In the Great Courses lecture, Hans-Freidrich Mueller, PhD comments on the comparative theology between these two seemingly distant pantheons of the ancient world
Other gods of interest include Varuna, who, like Greek Poseidon and Roman Neptune, was a god of waters, earthquakes, and justice. Surya, god of the sun, may be compared with Greek Helios and Roman Sol; Chandra, god of
the moon, with Greek Selene and Roman Luna. Vedic Vishwakarma was like Greek Hephaistos and Roman Vulcan; the Aswins were like the twins Castor and Pollux (also known as the Dioscuri). Ganesha has been compared to Janus; Balarama with Bacchus; Kartikeya with Ares and Mars; Durga with Hera and Juno; Sarasvati with Athena and Minerva; Sri with Aphrodite and Venus;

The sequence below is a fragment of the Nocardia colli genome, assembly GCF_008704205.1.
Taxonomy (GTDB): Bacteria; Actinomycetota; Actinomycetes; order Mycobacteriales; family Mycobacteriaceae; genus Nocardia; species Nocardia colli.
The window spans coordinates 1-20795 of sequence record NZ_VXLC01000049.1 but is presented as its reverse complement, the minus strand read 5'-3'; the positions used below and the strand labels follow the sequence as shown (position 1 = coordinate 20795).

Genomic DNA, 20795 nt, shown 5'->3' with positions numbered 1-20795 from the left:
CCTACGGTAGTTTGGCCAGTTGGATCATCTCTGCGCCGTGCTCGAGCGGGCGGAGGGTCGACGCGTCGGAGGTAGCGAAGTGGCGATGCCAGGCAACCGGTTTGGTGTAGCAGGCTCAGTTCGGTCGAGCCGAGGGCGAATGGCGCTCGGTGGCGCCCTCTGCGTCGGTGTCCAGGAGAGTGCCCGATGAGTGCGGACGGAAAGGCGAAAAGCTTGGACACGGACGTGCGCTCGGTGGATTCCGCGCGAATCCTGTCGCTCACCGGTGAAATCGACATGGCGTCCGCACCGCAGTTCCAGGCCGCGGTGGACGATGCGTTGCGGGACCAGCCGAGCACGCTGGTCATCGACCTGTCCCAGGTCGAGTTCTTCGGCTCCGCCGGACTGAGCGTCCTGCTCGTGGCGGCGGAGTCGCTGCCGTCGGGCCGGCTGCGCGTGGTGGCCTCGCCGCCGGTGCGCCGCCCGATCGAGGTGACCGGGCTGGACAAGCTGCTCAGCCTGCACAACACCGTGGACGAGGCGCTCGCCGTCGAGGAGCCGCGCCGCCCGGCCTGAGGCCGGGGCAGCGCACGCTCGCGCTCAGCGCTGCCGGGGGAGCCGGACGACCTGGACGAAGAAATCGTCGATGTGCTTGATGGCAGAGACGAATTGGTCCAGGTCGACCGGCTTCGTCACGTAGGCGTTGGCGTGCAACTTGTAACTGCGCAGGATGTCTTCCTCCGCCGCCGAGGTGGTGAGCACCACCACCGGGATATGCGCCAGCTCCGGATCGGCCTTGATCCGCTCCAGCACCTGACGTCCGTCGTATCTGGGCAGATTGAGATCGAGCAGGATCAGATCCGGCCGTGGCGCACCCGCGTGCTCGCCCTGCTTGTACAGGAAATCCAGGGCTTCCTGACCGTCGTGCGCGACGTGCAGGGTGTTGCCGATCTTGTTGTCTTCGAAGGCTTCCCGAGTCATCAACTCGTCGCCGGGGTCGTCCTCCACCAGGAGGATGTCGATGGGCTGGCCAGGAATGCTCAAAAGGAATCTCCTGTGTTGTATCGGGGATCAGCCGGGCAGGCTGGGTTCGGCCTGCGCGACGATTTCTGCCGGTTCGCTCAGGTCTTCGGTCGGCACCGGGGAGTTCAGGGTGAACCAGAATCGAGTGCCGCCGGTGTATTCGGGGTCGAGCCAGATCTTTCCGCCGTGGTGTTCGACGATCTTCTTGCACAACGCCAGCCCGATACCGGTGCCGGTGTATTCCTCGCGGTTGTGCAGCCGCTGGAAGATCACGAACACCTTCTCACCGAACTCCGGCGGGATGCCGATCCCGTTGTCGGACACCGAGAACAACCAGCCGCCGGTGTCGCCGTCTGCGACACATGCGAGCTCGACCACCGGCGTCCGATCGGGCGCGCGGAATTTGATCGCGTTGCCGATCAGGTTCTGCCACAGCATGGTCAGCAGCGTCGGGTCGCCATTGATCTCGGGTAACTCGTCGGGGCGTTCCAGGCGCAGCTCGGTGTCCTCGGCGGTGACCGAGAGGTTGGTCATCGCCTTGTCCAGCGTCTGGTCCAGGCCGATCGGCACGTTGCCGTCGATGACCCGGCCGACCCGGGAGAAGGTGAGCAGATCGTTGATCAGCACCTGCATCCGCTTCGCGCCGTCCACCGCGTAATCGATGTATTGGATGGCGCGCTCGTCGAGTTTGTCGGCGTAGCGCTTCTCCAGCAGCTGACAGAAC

and Kama with Eros and Cupid.
I can only imagine a world in which western Paganism was not eradicated by Christianity. This world would probably be somewhat like India, home to a handful of the worlds extant major religions, Hinduism, Jainism, Buddhism, and Sikhism. India’s ancient and medieval tolerance of religion was markedly different from the medieval world of the west. Though there’s little truth in the Wiccan sentiment of continuity between Pre-Christian paganism and modern Wicca, the idea of the “burning times,” is an interesting setting in which Western paganism was almost totally lost. Many times, the only surviving texts to reference, such as Snori’s Poetic Edda, are actually Christian reflections on Paganism that situate the Pagan world in a Christian cosmology. Unfortunately today, India appears to be losing some of that tolerance that it once held. But perhaps many Hindus see this as a method of survival, in the face of the eradication of Paganism by the monotheistic traditions. I would hope a spirit of religious plurality survives, but not at the sake of losing the gods.